PSYC 1200 Lecture 8c
Chapter 14: Psychological Disorder
Abnormal A statistical statement referring to relatively rare patterns of thought or behaviour (e.g. great thinkers, gifted athletes, criminals)
It does not refer to mental disorders (e.g. depression, anxiety) because they are relatively frequent.
Insanity A legal concept that merely refers to whether a person knows the consequences of their actions.
Often people with psychological disorders fully appreciate the consequences of their actions (e.g. people afflicted with depression or
phobias), but are powerless to change their behaviour.
Mental Disorder The concept requires some combination of:
Deviating from Cultural Standards:
You might be disordered if your culture thinks you are disordered (e.g. speaking to a deceased relative in North America
could be a sign of a mental disorder, but in China, it is considered normal).
Problem: Over time, different cultures vary on whether behaviour is considered deviant.
You might be disordered if your actions cause harm to yourself or others.
Problem: labels many behaviours as mental disorder that do not seem to fit (e.g. smoking, boxing, being a soldier).
Experiencing Intense Distress:
Problem: some people who should be considered mentally disordered don’t suffer distress from their problem
Also ‘mental disorder’ does not seem to fit all instances of personal suffering (e.g. intense grief over loss of a loved one
and the stress of coping with poverty are not mental disorders).
The Diagnostic and Its main function is to ensure consistency in the label assigned to specific psychological problems (almost 400 disorders are listed).
Statistical Manual of For each type of mental disorder the DSM lists the symptoms of the disorder and, if possible, lists:
Mental Disorders, Typical Age of Onset
Fourth Edition (DSM- Predisposing Factors
IV) How the Disorder usually Progresses
How common the Disorder is
Gender differences in Prevalence of the Disorder
Possible Contribution of Cultural Influences
The DSM provides ways to evaluate each client according to 5 axes:
The primary diagnosis.
Personality traits that may be relevant to treatment.
Relevant medical conditions or prescription medications.
Presence of social and environmental stressors.
Assessment of the client’s level of social and occupational functioning.
Problems with using DSM:
Over Diagnosis: once you give something a label, psychologists may apply it more than is appropriate.
e.g. Attention Deficit/Hyperactivity Disorder (ADHD): refers to impulsive, messy, restless, easily frustrated children, who
have trouble concentrating. An explosion in this diagnosis could be helping a number of extreme cases, while in many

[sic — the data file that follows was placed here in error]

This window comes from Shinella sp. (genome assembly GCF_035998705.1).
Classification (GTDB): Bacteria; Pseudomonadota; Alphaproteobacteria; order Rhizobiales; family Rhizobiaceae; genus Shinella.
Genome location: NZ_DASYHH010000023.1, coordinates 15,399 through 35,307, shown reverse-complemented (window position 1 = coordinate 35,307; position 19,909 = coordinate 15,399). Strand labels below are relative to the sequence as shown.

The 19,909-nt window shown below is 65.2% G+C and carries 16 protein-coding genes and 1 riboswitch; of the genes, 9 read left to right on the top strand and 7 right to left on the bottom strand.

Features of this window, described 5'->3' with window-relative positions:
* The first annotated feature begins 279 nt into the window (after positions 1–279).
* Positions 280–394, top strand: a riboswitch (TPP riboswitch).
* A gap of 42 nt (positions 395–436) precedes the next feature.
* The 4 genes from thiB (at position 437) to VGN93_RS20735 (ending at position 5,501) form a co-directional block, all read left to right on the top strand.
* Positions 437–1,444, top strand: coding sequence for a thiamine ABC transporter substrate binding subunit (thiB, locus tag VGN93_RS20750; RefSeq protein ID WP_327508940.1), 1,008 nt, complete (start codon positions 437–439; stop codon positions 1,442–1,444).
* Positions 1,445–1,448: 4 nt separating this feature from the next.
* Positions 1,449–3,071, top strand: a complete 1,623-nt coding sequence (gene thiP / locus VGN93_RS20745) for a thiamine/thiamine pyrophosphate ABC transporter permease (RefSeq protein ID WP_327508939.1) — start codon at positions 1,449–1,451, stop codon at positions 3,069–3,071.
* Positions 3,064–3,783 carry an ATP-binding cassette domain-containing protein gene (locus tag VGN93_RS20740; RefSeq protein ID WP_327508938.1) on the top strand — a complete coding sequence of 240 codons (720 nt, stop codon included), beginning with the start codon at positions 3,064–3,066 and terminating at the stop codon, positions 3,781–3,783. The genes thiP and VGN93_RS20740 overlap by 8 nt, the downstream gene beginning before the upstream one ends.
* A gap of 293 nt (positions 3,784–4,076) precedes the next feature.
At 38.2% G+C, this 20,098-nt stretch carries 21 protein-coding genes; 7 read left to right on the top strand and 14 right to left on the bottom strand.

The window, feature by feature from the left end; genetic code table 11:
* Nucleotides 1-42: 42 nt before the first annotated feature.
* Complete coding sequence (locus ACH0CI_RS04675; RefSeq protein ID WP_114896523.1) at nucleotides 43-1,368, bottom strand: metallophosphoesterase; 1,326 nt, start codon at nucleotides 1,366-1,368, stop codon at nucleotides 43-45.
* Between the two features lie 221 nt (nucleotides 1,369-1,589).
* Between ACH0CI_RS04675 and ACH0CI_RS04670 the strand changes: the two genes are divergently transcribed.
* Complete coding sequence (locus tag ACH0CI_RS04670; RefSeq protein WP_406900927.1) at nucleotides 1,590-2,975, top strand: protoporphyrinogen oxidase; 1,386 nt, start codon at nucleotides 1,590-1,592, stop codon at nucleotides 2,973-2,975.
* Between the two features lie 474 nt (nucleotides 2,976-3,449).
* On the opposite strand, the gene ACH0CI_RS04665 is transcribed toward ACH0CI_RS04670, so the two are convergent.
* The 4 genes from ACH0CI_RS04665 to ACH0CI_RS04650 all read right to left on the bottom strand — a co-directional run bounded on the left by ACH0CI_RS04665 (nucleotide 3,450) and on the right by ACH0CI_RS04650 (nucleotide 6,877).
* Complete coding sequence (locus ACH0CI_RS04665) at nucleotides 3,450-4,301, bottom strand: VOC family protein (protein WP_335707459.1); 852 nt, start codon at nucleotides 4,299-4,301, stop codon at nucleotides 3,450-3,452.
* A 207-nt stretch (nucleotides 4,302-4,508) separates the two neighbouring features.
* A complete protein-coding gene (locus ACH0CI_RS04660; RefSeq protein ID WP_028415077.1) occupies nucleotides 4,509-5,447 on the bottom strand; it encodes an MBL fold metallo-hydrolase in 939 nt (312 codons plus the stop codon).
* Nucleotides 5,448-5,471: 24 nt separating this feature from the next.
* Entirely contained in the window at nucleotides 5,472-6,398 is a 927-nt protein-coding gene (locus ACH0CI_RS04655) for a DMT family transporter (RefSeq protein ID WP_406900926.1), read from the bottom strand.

other cases normal behaviours of childhood might be labeled as mental disorder.
Self-fulfilling Prophecy: assigning a person a mental disorder may encourage them to act in ways that fit the label,
which may intensify the psychological problems they already have.
Also, assigning a mental disorder label might stick in the minds of others even after the disorder has been overcome.
Identification of Normal Life Concerns as Mental Disorders: disorder of written expression, math disorder, and
caffeine-induced sleep disorder are not on the same level as schizophrenia.
It makes diagnosis seem more objective and scientific than it is:
Many disorders have been included in DSM that are supported by the opinions of the American Psychiatric Association
rather than empirical evidence; therefore, some mental disorders reflect cultural bias and faulty assumptions rather than
scientific research (e.g. Drapetomania (early 1800’s) - urge to escape slavery; Childhood Masturbation Disorder (mid-
1900’s); Homosexuality (mid-1900’s); Nymphomania (mid-1900’s); Premenstrual Dysphoric Disorder (Right Now)).
Process of Diagnosis Initial diagnosis is based on client interview and observations of client’s behaviour during projective tests and objective tests
within a session with a clinical psychologist psychiatrist.
Projective Test Involves asking clients to perform some action (e.g. describe an ambiguous picture, draw a person or house, play with a doll) and
using those actions to infer aspects of personality, unconscious motives or conflicts, etc.
Problem: the way people respond to these tests is not reliably related to anything except:
The biased perspective of the clinician.
The clinician’s instructions and personality.
Momentary concerns of the client (sleepiness, worry, hunger).
Objective Test Standardized questionnaires ask about the test taker’s behaviours and feelings.
Some measure specific emotional problems: Beck Depression Inventory (measures depression).
Others measure various aspects of mental disorder and personality: Minnesota Multiphasic Personality Inventory (MMPI), which